If you're not sure what those are or where to find them, just click browse. You can go out to your desktop and find the fonts folder and hit Choose and it's going to automatically find those for you. And you're going to say, by clicking continue, I affirm I have properly licensed the above fonts for website use and Font Awesome is of course open source, you can use it wherever you want. So you just hit, continue and now Font Awesome is installed. You can see, right here, when you click this little gear icon. It's going to show here that everything is good to go. It actually says, at the top of this font is ready to be used, hit okay.
So that means I now have the ability to use Font Awesome inside of Muse, natively, which is great. So let's hit, okay. And then, what I'm going to do, right here you don't need to show this again if you don't want to, or you can just hit okay. I'm going to scroll here to the bottom, and I'm going to keep my eye right here but let's go out to the plan view for a second and go into the master page. Were going to add the social media icons which you'll see me add later on in the course with images. I'm going to show you how to do that now with a web font which makes it so much cooler, cause you don't have to worry about assets, you don't have to worry about load times, very awesome.
So I'm going to grab a text box here just grab text tool, and lets just draw a text box out something like this, and then what I'm going to do is come up here and I'm going to select font awesome as my font. Now when I first do this, you might be thinking okay what's, what's the big deal here? Maybe I can press F, for like a Facebook icon. Oh no, just the letter F. Okay, maybe G for Google Plus. No. Okay, so how do I get the actual icons from the icon font in here? Well, it's actually tied in to the next new feature we're going to talk about.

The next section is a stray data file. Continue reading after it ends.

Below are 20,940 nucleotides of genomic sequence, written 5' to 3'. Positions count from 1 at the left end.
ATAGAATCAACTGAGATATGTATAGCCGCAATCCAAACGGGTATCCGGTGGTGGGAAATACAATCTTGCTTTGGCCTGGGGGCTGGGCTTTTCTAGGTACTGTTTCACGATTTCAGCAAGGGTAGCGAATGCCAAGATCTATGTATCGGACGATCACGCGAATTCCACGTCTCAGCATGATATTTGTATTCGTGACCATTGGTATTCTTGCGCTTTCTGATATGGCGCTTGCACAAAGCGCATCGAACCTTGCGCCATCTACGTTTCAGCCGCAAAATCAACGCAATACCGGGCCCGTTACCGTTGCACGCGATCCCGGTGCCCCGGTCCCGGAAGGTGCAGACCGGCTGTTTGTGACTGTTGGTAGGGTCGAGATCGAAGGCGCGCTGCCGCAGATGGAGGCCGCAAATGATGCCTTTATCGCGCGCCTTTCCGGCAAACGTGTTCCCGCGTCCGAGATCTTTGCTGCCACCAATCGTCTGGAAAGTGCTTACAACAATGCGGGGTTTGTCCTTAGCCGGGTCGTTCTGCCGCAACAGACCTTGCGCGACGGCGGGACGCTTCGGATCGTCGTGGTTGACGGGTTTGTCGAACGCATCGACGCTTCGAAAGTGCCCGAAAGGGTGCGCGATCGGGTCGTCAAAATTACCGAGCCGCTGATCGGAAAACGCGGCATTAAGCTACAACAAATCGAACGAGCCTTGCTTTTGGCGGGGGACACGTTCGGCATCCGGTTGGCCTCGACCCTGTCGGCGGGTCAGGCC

It's the glyphs panel, which is now available inside of Muse CC, most of the time, people are going to use this to insert things like copyright and trademark symbols, and that kind of stuff but since we've loaded in this third party web font. What I'm going to do is go, Window > Glyphs and that's going to bring up the glyphs for this entire font that I'm using and so I now have access to all of these. So let's create ourselves some social media icons down here. Let's go ahead and find. Oh, let's do a Facebook icon, really quick.
So there's Facebook. And, so, I created more than I wanted, let's go back and select that, and look at this, I can just resize this any way that I want to, so let's do Facebook down there, okay, and let's make it about 78 pixels, make it real big so everybody can see it and then we'll change the color of this, let's just do it kind of a white, there we go. And then we'll hit space, let's do a Twitter, space, LinkedIn, space, oh, let's see what else can we add down in there? Let's do a Google Plus and maybe a Pintrest and then we'll finish it off.